Iran launches missiles into US air bases in Iraq: US official


Iran fired multiple missiles into Iraq on Tuesday evening, targeting U.S. military sites in what appeared to be retaliation for the recent American drone strike that killed one of its top generals.

The Islamic Revolutionary Guard Corps swiftly took credit, and one Iranian politician tweeted his nation’s flag — an apparent swipe at President Donald Trump who tweeted the American flag after the U.S. killing of Iranian Gen. Qassem Soleimani.



“We warn the Great Satan, the arrogant American regime that any new invasions and aggression will result in more painful and pounding responses,” the Iran Revolutionary Guard Corps stated.


The recent developments were expected to spark global fear of a U.S. war in the Middle East. Iranian leaders had vowed revenge for the death of Soleimani, who the U.S. has blamed for the recent death of an American military contractor as well as being behind hundreds of roadside bombs.

A Pentagon spokesman estimated that there were more than a dozen missiles launched from Iran beginning at about 5:30 p.m. EST.

“It is clear that these missiles were launched from Iran and targeted at least two Iraqi military bases hosting U.S. military and coalition personnel at Al-Assad and Irbil,” wrote Pentagon spokesman Jonathan Hoffman.

“We are working on initial battle damage assessments,” Hoffman added.


A senior administration official told ABC News, “We are not seeing any American casualties at this moment.”

However, the situation is still fluid and assessments are ongoing, two U.S. officials said. About a quarter of the Iranian ballistic missiles that were fired “failed” — implying that they were either intercepted by air defenses or missed their targets, the senior administration official said. The U.S. official said there is no activity from Iran at the moment.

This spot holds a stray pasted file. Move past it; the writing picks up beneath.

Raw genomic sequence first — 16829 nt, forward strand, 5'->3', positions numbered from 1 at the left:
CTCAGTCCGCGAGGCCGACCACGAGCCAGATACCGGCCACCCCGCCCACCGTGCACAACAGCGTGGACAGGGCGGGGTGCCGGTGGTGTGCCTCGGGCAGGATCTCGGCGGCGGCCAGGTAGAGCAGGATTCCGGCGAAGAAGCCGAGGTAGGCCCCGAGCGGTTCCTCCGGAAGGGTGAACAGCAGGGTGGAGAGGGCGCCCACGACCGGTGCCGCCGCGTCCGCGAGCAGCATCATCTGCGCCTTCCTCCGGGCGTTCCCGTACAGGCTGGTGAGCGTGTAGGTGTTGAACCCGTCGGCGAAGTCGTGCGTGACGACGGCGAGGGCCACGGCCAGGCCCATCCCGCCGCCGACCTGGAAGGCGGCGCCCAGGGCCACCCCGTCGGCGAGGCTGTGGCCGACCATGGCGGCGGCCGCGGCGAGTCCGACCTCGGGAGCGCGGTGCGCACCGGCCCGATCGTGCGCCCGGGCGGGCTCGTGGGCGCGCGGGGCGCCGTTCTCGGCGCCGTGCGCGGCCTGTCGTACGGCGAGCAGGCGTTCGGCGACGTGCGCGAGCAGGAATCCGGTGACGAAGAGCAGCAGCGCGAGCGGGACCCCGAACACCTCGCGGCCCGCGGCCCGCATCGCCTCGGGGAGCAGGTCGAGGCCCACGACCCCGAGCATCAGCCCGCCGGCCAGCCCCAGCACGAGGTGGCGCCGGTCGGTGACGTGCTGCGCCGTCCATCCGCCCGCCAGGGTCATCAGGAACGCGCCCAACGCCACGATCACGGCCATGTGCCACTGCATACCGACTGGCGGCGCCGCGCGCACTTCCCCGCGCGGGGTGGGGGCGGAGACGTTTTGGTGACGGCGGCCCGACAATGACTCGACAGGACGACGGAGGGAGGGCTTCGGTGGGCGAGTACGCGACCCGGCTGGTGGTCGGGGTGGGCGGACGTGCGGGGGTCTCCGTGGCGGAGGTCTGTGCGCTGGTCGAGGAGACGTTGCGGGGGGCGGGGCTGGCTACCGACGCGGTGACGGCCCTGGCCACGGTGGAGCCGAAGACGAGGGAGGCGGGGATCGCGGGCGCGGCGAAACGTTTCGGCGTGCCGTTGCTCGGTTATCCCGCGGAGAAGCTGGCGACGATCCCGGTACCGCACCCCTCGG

The president and congressional leadership were briefed immediately after the strikes. White House officials told reporters that the president did not plan to address the nation Tuesday night.

“We are aware of the reports of attacks on US facilities in Iraq,” according to a statement from White House press secretary Stephanie Grisham. “The President has been briefed and is monitoring the situation closely and consulting with his national security team.” 

House Speaker Nancy Pelosi being handed a note in the middle of a leadership meeting. Rep. Debbie Dingell, who was present during the meeting, said Pelosi asked the other lawmakers to pray.

Pelosi then spoke with Vice President Mike Pence by phone, according to the two offices.

“We must ensure the safety of our service members, including ending needless provocations from the Administration and demanding that Iran cease its violence. America & world cannot afford war,” Pelosi tweeted.   

An Iranian news outlet, ISNA, dubbed the attack “Operation Martyr Soleimani” and said the ground-to-ground missiles were aimed at “terrorist and invasive U.S. forces.”